US slams Lanka’s 2014 HR record



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Several human rights violations have taken place last year in Sri Lanka, according to the annual human rights report of the US State Department released on Thursday.


The Country Reports on Human Rights Practices for 2014 noted that the major human rights problems reported over the year were: attacks on, and harassment of, civil society activists, journalists, and persons viewed as sympathizers of the LTTE by individuals allegedly tied to the government; involuntary disappearances, arbitrary arrest and detention, torture, abuse of detainees, rape, and other forms of sexual and gender-based violence committed by police and security forces; and widespread impunity for a broad range of human rights abuses.


The report also noted that involuntary disappearances and unlawful killings continued to diminish in comparison with the immediate postwar period. Nevertheless, harassment, threats, and attacks by progovernment loyalists against media institutions, nongovernmental organizations (NGOs), and critics of the government were prevalent, contributing to widespread fear and self-censorship by journalists and diminished democratic activity due to the general failure to prosecute perpetrators.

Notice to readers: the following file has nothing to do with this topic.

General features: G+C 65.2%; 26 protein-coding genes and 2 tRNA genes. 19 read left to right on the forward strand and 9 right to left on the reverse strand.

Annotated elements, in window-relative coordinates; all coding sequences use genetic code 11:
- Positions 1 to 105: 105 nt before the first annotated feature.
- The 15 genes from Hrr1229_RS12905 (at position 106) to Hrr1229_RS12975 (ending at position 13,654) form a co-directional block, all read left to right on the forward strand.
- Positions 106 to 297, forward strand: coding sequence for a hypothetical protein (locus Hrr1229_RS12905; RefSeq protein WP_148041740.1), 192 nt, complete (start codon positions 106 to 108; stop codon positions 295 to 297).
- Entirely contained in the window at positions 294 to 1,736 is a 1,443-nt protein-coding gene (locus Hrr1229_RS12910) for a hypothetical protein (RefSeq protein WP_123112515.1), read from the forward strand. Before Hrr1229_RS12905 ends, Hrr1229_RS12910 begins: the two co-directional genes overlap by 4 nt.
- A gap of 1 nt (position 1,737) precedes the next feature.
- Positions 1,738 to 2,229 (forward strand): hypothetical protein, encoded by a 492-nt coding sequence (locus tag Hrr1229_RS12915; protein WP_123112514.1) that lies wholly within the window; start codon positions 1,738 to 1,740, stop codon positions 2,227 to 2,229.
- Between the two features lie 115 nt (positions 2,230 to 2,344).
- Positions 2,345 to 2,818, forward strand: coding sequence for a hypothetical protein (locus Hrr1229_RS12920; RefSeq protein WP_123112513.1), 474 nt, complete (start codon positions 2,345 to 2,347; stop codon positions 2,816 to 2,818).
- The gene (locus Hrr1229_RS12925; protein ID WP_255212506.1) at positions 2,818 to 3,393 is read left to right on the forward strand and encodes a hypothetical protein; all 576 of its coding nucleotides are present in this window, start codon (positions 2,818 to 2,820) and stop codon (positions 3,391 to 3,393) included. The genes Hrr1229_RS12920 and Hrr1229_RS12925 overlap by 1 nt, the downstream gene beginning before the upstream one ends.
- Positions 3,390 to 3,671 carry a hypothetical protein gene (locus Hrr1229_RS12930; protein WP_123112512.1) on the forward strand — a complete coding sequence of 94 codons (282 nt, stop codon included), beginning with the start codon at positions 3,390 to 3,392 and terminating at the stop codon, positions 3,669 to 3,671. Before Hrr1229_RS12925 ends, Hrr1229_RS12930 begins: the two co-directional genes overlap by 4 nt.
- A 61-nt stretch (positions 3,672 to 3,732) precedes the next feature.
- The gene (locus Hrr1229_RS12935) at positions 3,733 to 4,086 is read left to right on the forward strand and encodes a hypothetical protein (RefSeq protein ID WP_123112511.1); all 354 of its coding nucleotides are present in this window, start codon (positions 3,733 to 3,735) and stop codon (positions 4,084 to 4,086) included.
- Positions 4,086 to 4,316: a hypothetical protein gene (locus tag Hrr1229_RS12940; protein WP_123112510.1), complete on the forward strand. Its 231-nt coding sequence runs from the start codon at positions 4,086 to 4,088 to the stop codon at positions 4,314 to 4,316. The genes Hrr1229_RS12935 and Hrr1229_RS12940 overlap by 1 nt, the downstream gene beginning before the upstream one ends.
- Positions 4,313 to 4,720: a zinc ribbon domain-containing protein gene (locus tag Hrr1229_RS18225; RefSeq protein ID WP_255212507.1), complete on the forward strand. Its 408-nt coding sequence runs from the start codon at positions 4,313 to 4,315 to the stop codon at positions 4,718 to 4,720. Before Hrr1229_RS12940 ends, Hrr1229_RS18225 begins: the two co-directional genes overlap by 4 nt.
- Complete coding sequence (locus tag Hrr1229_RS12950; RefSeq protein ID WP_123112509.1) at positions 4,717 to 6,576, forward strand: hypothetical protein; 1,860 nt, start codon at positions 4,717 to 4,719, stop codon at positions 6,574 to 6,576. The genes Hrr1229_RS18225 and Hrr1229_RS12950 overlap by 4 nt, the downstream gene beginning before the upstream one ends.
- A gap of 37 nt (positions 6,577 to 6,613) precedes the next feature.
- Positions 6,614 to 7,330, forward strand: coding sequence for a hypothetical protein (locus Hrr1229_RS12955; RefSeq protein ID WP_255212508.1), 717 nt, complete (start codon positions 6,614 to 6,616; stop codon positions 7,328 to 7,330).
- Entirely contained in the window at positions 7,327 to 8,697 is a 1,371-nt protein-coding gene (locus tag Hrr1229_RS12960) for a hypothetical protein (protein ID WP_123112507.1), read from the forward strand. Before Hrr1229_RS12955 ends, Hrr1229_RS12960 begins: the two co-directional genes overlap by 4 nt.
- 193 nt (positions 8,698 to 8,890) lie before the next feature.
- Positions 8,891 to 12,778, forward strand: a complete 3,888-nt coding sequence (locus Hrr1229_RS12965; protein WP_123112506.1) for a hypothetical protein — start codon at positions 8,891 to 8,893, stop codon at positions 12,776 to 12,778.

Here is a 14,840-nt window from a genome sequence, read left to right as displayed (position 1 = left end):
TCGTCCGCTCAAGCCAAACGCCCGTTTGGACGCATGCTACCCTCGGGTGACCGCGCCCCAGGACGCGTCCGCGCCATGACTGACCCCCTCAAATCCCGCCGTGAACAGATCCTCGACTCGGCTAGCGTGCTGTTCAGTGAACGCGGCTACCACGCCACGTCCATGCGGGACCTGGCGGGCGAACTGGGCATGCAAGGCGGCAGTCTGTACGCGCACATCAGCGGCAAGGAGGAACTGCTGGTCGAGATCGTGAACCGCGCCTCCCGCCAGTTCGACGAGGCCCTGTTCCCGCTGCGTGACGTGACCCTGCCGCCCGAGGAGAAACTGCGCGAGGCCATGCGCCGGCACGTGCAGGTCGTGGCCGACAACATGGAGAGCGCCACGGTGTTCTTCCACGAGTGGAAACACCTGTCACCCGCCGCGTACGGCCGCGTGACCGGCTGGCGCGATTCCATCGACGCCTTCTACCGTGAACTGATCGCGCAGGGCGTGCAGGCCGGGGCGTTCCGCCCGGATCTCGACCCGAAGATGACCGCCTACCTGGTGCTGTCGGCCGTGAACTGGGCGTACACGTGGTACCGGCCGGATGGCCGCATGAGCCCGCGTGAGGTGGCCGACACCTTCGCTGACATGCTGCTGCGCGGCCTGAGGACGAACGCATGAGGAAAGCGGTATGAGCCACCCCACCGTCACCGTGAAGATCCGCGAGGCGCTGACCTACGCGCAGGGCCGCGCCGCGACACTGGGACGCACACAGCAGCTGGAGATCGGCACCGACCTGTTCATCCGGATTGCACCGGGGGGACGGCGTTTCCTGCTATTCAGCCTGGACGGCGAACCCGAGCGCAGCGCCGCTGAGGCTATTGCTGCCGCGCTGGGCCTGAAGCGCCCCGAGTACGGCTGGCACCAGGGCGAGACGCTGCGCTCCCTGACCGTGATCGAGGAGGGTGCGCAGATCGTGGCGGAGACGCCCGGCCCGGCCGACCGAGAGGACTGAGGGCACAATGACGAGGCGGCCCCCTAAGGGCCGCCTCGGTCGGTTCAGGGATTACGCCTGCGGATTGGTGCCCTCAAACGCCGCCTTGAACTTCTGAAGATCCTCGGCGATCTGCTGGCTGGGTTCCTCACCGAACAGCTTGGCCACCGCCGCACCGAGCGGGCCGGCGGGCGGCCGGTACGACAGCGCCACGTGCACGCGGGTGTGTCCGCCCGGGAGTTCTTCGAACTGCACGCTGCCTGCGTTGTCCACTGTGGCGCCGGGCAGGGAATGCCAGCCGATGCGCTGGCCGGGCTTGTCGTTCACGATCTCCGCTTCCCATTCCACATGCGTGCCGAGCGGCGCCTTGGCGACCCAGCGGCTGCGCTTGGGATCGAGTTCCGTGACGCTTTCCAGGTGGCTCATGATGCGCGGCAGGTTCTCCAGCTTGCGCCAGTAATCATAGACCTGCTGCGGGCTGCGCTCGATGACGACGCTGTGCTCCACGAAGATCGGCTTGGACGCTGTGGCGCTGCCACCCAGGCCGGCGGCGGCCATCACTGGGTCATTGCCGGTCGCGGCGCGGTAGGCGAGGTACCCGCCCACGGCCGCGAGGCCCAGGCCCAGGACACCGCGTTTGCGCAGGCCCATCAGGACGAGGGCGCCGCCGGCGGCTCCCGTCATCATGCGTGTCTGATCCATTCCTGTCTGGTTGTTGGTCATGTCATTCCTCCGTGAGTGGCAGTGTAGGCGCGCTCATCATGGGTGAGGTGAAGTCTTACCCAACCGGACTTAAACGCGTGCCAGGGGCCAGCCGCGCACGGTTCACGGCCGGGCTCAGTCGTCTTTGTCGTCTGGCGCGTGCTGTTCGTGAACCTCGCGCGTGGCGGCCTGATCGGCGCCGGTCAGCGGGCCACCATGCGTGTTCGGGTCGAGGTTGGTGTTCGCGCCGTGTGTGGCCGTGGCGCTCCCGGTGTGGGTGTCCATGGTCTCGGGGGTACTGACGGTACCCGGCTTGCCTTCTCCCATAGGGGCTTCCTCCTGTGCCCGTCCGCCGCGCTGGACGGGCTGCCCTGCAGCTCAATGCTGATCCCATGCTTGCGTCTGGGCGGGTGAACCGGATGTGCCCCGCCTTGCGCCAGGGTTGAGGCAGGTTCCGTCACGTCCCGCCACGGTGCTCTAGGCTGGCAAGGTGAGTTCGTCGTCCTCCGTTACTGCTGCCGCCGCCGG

Other serious human rights problems included unlawful killings by security forces and government-allied paramilitary groups, often in predominantly Tamil areas; poor prison conditions; and lack of due process. Defendants often faced lengthy pretrial detention, and an enormous backlog of cases hindered the justice system. Denial of a fair public trial remained a problem, as did continued coordinated moves by the government to undermine the independence of the judiciary.


The Mahinda Rajapaksa government also infringed on citizens’ privacy rights. There were restrictions on freedom of speech, press, peaceful assembly, association, and movement. Authorities harassed journalists critical of the government, and the government controlled most major media outlets. The government censored some news websites.


Citizens generally were able to travel almost anywhere on the island, although there continued to be police and military checkpoints in the north, and de facto high-security zones and other areas remained off-limits. Neglect of the rights of internally displaced persons (IDPs) was a serious problem, and IDPs were not always free to choose where to resettle. The president exercised his constitutional authority to maintain control of appointments to previously independent public institutions that oversee the judiciary, police, and human rights issues. Lack of government transparency and widespread government corruption were serious concerns.


 
 
 
 
 
 
 
 
 
 
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